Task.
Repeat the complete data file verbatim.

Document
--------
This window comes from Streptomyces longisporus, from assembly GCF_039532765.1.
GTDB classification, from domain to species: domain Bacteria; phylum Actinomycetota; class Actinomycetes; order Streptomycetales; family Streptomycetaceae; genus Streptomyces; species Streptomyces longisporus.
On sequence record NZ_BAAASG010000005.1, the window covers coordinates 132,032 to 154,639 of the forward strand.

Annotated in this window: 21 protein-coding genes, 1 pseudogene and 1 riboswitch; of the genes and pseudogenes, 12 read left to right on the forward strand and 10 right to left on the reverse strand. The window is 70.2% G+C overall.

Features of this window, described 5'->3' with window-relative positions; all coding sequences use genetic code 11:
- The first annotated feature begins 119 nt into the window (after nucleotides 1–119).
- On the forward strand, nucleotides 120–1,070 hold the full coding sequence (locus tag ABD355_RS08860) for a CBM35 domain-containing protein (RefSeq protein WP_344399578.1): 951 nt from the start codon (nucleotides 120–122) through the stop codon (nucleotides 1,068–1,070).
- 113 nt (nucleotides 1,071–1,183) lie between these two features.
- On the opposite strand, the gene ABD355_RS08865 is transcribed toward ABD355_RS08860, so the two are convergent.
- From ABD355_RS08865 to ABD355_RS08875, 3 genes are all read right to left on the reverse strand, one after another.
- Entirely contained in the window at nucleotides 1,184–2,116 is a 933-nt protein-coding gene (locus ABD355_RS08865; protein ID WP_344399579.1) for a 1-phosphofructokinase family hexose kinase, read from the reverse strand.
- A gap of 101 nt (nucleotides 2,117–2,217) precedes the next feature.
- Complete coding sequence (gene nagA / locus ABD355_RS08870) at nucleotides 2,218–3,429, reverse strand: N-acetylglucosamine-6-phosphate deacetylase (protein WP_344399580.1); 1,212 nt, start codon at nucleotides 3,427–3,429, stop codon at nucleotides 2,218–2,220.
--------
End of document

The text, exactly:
This window comes from Streptomyces longisporus, from assembly GCF_039532765.1.
GTDB classification, from domain to species: domain Bacteria; phylum Actinomycetota; class Actinomycetes; order Streptomycetales; family Streptomycetaceae; genus Streptomyces; species Streptomyces longisporus.
On sequence record NZ_BAAASG010000005.1, the window covers coordinates 132,032 to 154,639 of the forward strand.

Annotated in this window: 21 protein-coding genes, 1 pseudogene and 1 riboswitch; of the genes and pseudogenes, 12 read left to right on the forward strand and 10 right to left on the reverse strand. The window is 70.2% G+C overall.

Features of this window, described 5'->3' with window-relative positions; all coding sequences use genetic code 11:
- The first annotated feature begins 119 nt into the window (after nucleotides 1–119).
- On the forward strand, nucleotides 120–1,070 hold the full coding sequence (locus tag ABD355_RS08860) for a CBM35 domain-containing protein (RefSeq protein WP_344399578.1): 951 nt from the start codon (nucleotides 120–122) through the stop codon (nucleotides 1,068–1,070).
- 113 nt (nucleotides 1,071–1,183) lie between these two features.
- On the opposite strand, the gene ABD355_RS08865 is transcribed toward ABD355_RS08860, so the two are convergent.
- From ABD355_RS08865 to ABD355_RS08875, 3 genes are all read right to left on the reverse strand, one after another.
- Entirely contained in the window at nucleotides 1,184–2,116 is a 933-nt protein-coding gene (locus ABD355_RS08865; protein ID WP_344399579.1) for a 1-phosphofructokinase family hexose kinase, read from the reverse strand.
- A gap of 101 nt (nucleotides 2,117–2,217) precedes the next feature.
- Complete coding sequence (gene nagA / locus ABD355_RS08870) at nucleotides 2,218–3,429, reverse strand: N-acetylglucosamine-6-phosphate deacetylase (protein WP_344399580.1); 1,212 nt, start codon at nucleotides 3,427–3,429, stop codon at nucleotides 2,218–2,220.